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How to kill drain flies

Updated July 20, 2017

Often mistaken for fruit flies, drain flies are small flying pests which breed quickly and live off decaying organic material and stagnant water, hence their preference for drains. They grow to no more than 1/5 of an inch and have dark, furry wings. Drain flies lay up to 200 eggs at a time, which hatch within two days and live for up to 15 days before emerging as adults. Although they are not harmful, it is wise to take care of a drain fly infestation as soon as possible to prevent further breeding.

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  1. Identify the source of the infestation. Drain flies are terrible at flying, so you probably don't need to look very far to find the offending drain. Attach a piece of tape to the nearest drain, sticky side down, and wait 24 hours. If you see flies on the tape, you've found the source.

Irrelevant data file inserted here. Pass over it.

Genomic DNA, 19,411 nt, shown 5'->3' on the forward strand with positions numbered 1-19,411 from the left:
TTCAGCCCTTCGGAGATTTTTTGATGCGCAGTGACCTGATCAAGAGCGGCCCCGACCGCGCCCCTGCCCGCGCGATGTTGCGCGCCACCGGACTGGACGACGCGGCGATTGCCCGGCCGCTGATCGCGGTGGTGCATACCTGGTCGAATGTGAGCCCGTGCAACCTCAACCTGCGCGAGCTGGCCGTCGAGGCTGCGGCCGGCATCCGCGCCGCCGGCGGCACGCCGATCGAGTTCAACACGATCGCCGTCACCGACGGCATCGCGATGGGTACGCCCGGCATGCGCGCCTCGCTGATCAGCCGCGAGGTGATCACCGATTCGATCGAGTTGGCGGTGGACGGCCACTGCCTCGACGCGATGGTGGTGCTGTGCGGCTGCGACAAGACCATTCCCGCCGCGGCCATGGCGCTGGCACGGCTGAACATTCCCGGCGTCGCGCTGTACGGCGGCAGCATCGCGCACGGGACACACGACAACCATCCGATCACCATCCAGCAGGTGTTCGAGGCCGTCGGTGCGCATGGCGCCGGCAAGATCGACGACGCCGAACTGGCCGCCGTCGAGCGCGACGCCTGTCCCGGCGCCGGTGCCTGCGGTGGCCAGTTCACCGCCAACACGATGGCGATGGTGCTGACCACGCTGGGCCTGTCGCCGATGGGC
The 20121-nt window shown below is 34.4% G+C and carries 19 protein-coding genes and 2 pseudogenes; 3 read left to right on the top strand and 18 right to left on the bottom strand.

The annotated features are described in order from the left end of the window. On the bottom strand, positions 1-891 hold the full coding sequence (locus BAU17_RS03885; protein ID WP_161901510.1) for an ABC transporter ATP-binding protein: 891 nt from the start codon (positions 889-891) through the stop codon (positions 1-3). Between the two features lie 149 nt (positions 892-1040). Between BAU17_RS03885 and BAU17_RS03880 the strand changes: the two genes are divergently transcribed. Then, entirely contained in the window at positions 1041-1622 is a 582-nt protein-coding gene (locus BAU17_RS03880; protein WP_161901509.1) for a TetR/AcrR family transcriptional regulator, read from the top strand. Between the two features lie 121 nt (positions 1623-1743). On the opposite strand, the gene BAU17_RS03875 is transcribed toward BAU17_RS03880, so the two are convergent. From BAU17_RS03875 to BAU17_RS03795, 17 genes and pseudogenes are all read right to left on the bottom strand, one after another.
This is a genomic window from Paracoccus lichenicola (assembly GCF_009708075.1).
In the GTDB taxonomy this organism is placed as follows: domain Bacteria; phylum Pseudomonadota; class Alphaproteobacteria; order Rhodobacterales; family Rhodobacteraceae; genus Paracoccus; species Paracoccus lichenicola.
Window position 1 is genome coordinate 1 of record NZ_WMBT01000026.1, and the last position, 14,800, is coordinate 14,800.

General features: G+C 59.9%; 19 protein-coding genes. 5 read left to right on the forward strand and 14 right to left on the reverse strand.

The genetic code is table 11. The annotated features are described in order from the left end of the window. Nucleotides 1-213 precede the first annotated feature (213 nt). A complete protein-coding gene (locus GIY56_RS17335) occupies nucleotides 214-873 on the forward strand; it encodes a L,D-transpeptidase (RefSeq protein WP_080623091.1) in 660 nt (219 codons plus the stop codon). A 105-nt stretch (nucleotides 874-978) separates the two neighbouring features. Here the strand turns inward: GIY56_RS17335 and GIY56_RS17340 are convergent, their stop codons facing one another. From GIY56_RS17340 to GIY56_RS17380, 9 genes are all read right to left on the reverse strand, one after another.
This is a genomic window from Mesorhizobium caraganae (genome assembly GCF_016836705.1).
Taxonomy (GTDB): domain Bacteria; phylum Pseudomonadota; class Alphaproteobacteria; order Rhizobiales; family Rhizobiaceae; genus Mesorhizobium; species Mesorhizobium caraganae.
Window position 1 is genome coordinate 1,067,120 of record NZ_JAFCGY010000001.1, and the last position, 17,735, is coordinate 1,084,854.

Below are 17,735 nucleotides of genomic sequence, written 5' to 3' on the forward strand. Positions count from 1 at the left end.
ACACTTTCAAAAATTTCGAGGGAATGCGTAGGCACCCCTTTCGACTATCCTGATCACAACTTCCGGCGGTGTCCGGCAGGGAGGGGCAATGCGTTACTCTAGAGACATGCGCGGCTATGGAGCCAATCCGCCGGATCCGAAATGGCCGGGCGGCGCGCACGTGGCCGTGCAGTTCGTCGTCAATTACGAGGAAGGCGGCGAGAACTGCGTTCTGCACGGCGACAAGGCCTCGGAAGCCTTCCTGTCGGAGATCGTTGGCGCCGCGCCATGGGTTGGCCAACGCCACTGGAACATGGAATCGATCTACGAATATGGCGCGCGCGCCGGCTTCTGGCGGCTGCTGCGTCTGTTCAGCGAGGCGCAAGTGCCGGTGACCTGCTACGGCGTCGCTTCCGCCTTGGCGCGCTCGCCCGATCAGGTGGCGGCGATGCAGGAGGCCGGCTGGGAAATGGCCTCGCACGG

2. Clean the drain in question with a pipe brush first, and then use a plumbing snake. Get rid of all possible organic material that the flies may use for food. If you haven't cleaned your drain in a while, this may be pretty gross, so wear rubber gloves and don't breathe in too deeply.

  3. Use a drain cleaner to clean out any remaining gunk or film that drain flies may breed in. Any drain cleaner you can find at your grocery or hardware store will work. Ask The Exterminator also recommends spraying the area with insecticide meant to kill flies. Bleach will not do the trick as it only kills bacteria, not insects.

  4. Run water down the drain to flush any remaining organic material as well as the chemicals from the cleaner and insecticide down the drain.

  5. Use a plunger to be sure all decaying organic material has been removed from the drain. Plunge for several minutes to be sure the drain is clear.

  6. Pour boiling water down the drain to wash down anything the plunger may have loosened.

  7. Tip

    Clean all your drains once a month and run your kitchen garbage disposal daily to prevent drain fly infestations.

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Things You'll Need

  • Pipe brush
  • Plumbing snake
  • Drain cleaner
  • Insecticide
  • Plunger

About the Author

Sandra Penn has been a freelance writer since 2006. After earning a B.A. in cinema and television from the University of Southern California, Penn went on to work as an executive in Hollywood.

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